Cover Story: Inside Woody Milintanchinda's World In Motion
Popularly known as Woody and blessed with the sort of looks that make both men and women jealous, 43-year-old Vuthithorn Milintachinda is a powerhouse of the Thai entertainment industry and much more besides. Gregarious by nature, the event organiser, radio DJ, TV talk show host and producer says that his peripatetic upbringing helped to shape his outgoing personality and determine his path in life.
He grew up in several countries because his father was with the diplomatic corps. “I followed him around the world. It was interesting because every three or four years I would get to experience a new environment, a new culture. It encouraged me to be open to new experiences, to making new friends,” he says, though he also acknowledges that at times it could feel surreal and sudden. “At that age I would start to think I was going to be in a particular place permanently—after all, three or four years is forever to a small child—and then, wham!” he says with a snap of his fingers. “Suddenly you have a month to pack and move your life somewhere strange and new.”
Not that the periodic upheavals fazed young Woody, who was like a sponge when it came to absorbing life’s lessons. “Singapore taught me order (and Mandarin). New York imbued me with an energy I never thought I possessed. Thailand gave me serenity.” As a result, he says he feels like he belongs to many countries. “In fact, after high school in the States I didn’t want to come back but my parents wanted me to learn Thai, to learn to be Thai,” he laughs. “I had already decided that I was going to be Asia’s first big Broadway star!”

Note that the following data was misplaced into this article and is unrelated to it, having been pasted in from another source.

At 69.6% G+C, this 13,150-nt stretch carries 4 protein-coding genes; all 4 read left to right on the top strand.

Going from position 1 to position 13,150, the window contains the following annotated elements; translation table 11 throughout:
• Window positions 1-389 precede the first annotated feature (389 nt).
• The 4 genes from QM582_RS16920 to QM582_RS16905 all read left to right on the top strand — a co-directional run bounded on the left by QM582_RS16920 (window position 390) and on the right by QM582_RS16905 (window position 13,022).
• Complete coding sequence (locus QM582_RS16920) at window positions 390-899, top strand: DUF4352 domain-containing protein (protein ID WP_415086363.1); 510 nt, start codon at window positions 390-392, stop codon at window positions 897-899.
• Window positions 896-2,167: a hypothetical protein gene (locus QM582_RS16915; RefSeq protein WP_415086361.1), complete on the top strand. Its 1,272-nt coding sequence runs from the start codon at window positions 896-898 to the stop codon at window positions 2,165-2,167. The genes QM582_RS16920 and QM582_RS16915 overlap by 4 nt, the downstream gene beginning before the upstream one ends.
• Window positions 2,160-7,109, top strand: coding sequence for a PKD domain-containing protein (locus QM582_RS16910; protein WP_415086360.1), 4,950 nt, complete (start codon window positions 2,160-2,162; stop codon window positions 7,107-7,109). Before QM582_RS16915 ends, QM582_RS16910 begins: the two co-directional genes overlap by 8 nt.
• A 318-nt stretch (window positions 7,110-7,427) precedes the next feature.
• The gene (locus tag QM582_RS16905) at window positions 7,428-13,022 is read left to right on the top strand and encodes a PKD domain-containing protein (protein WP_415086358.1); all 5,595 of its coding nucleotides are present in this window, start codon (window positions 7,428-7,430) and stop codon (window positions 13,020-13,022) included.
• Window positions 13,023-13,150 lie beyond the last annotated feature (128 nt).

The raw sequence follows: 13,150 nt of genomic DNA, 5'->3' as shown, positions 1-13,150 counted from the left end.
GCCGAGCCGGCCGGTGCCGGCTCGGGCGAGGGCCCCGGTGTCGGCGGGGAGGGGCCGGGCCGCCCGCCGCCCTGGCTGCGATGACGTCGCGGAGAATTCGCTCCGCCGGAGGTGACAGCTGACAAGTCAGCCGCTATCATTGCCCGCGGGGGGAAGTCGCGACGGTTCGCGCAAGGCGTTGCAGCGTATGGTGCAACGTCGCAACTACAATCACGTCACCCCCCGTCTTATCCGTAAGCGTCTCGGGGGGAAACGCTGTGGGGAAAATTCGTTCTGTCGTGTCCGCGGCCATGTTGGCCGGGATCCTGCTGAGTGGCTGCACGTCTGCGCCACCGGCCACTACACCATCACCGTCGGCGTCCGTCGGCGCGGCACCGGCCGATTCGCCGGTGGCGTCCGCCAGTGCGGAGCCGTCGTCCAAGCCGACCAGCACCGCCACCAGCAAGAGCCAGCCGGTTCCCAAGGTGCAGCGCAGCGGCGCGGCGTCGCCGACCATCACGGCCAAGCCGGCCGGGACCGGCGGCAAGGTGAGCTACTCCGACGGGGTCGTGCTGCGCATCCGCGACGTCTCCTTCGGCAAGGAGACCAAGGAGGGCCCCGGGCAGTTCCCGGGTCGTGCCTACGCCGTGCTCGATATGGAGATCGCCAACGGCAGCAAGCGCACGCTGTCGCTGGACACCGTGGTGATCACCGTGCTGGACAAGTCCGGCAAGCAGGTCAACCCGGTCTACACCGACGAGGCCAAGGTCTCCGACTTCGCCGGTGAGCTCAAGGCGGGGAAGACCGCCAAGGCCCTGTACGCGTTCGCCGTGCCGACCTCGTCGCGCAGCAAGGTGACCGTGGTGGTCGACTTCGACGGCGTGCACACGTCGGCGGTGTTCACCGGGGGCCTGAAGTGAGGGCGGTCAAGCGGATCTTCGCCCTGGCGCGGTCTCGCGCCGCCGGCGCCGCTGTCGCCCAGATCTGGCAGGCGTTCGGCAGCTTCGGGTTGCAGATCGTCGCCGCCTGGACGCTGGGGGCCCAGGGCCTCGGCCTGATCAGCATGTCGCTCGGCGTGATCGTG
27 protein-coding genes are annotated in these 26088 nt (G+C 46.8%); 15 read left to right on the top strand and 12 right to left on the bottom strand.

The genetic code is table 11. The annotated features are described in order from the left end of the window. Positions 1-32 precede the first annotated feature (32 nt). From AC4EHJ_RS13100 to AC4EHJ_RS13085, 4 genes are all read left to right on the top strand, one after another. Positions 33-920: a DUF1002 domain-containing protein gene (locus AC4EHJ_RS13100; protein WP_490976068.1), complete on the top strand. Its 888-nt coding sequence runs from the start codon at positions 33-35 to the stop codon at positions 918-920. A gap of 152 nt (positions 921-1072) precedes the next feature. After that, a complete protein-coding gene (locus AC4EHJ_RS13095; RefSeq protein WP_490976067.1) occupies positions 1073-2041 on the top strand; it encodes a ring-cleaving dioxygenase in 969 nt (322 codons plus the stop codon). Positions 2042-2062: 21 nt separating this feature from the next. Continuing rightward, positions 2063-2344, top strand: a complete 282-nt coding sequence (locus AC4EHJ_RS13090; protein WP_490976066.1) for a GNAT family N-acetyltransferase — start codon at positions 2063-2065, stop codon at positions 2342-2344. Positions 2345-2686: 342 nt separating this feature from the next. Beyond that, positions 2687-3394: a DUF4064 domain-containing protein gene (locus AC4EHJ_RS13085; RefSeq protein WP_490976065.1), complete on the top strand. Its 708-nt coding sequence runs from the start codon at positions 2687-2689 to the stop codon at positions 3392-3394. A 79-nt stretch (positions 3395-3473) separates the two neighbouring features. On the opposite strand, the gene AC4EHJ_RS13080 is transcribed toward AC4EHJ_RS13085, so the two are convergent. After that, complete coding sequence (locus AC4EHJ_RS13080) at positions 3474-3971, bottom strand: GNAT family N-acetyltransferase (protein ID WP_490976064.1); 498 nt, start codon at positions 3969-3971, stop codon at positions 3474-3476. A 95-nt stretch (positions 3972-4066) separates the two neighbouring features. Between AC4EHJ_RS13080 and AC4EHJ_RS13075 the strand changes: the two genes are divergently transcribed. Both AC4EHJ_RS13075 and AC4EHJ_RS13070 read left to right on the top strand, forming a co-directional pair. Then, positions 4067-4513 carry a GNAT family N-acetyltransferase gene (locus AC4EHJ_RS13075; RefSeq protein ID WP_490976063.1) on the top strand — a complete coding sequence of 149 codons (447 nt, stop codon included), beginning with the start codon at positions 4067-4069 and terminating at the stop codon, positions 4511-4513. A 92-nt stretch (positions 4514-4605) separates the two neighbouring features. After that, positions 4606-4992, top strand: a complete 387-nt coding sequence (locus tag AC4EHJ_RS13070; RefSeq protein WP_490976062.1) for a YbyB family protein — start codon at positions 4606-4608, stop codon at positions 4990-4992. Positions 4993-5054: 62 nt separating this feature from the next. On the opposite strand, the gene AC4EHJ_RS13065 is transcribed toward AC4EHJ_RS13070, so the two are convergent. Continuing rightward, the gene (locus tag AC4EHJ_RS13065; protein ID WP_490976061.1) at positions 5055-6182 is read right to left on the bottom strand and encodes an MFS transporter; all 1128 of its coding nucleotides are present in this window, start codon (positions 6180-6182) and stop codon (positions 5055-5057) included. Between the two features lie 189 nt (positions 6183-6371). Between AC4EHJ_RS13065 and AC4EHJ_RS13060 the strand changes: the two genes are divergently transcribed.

But return he did to complete his senior year at Ruamrudee International School in 1994. “I remember feeling like I didn’t fit in. It was culture shock, especially when I went to Thammasat University. I seemed very American compared to everyone else, much less reserved than my contemporaries,” Woody says, adding almost as an afterthought that he graduated with a degree in economics. “The wrong choice really. I did it because my dad suggested it and was hoping I might try for a career in the Ministry of Foreign Affairs like him. But all I could think about was performing, audiences, a stage. I would audition for anything. I even applied to become a guide on a cruise ship. Anything for an audience!” he grins.